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That was about the stock's value for the wealth tax purposes, not income tax on dividends
Oh yeah - thanks for the correction! Still - good to know if you happen to pay wealth tax.
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Old 24.04.2017, 16:44
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Re: Investment Advise

Up to a certain limit, wealth tax is actually compensated by 0.3% pauschal deduction allowed for portfolio management.
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Old 26.04.2017, 01:04
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Re: Investment Advise

What if I have an accumulative irish ETF fund? I don't know a lot about taxes in Switzerland. I have a B visa and all my taxes are done automatically. Can I also aks for refunds like C visa holders can do? And second question, is it worth to use this type of ETF considering that they want to tax accumulative dividens?

I also think it's a bit amoral to push people to equity market with this low interest rates on bank deposits. The bullish market continues as P/E ratio rises above comfortable levels.
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Old 26.04.2017, 05:53
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Re: Investment Advise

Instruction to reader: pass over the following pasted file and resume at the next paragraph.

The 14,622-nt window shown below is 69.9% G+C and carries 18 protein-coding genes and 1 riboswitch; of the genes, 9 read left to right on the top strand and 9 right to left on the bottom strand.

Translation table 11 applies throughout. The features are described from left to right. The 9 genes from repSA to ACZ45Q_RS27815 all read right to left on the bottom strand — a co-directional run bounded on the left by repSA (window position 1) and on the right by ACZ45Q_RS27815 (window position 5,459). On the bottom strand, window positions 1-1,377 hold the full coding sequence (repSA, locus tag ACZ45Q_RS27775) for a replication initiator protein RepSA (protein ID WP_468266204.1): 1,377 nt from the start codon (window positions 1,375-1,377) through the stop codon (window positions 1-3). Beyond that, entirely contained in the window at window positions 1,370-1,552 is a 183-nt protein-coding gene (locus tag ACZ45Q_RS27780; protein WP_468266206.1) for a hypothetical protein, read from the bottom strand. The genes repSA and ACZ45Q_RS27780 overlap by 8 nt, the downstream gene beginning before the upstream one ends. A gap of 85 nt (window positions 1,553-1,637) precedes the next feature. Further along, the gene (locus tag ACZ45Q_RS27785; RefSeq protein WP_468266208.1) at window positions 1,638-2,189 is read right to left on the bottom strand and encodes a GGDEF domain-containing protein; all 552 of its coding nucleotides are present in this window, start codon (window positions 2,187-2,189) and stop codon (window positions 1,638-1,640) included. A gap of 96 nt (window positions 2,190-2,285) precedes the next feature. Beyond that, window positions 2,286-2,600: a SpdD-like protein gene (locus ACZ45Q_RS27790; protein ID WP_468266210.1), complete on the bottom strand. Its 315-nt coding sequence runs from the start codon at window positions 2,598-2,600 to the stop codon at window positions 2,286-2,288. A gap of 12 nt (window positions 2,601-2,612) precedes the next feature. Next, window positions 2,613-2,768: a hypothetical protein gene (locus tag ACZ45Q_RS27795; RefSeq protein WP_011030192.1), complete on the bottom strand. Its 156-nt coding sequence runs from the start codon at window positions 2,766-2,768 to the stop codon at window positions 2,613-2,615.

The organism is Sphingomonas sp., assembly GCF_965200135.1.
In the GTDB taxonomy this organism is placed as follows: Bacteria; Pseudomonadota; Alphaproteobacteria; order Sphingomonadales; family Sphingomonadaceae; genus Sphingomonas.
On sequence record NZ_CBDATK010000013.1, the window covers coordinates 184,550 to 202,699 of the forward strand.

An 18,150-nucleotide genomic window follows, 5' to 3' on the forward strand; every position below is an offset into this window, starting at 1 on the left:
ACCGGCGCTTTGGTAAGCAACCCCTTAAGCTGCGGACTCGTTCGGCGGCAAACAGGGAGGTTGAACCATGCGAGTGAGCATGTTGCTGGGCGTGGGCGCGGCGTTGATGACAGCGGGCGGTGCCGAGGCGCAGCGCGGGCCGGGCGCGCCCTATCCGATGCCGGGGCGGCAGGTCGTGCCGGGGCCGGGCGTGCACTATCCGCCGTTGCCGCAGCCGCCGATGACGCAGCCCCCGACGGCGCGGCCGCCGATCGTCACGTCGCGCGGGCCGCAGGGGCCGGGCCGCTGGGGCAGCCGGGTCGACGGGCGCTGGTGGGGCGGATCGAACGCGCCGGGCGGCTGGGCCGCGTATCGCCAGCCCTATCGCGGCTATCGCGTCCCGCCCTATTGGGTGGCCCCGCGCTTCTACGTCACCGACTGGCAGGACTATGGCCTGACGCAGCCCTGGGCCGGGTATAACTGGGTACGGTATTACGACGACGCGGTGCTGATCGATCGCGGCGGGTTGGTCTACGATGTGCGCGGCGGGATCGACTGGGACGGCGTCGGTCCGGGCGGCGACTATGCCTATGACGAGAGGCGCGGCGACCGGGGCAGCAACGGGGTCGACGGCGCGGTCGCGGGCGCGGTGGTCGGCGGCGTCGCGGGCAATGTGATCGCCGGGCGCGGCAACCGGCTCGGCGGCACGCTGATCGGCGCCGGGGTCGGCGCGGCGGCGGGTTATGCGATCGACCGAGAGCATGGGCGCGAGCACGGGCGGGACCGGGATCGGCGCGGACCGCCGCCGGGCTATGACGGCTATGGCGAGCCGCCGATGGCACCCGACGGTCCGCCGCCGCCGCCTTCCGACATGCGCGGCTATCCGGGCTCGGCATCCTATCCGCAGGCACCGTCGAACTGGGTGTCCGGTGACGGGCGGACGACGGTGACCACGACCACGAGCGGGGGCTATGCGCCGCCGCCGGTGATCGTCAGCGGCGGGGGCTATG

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Can I also aks for refunds like C visa holders can do?
What refund? Distributing IE funds should have 0% withholding tax, and accumulating funds don't pay out at all. Non reclaimable withholding taxes at the fund level you can't get refunded even with a C, it's just lost

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is it worth to use this type of ETF considering that they want to tax accumulative dividens?
If you buy and hold long term, you shouldn't be worse off than with an equivalent distributing fund from same jurisdiction. But do check ESTV's Kursliste for the dates on which they're going to tax dividend reinvestment and buy only after such a date to avoid nasty surprises later.

I'd avoid Irish funds for a different reason though - they are losing at least 15% of US dividends in non-reclaimable withholding taxes. It's better to own US-domiciled ETF on US market which don't lose dividends in this way, US withholding is then done at the time when fund pays out to you and you can reclaim it if you file tax declaration here. If you don't have to and only taxed at source, even better, withholding rate for swiss residents is also just 15%, which is probably less than what you'd otherwise pay in ordinary taxes on them.

Last edited by ivank; 26.04.2017 at 06:15.
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Old 26.04.2017, 10:30
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Re: Investment Advise

Tnx for the info Ivan.

If I understand correcty I need to pay 35% tax on dividends. But I can later reduce it by 15% because that was already paid in the US. I just need to reclaim it through the tax declaration. Summa summarum, I'll be paying 20% tax on the dividends.

If I go with the IE ETF (acc or dis) I still need to pay 35% on dividends, but the US 15% are lost. IE ETF's are also more expensive (TER) so they have basicly no advantages over US ETF, right?
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Old 26.04.2017, 10:54
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Re: Investment Advise

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If I understand correcty I need to pay 35% tax on dividends.
No, tax rate varies and depends on your income.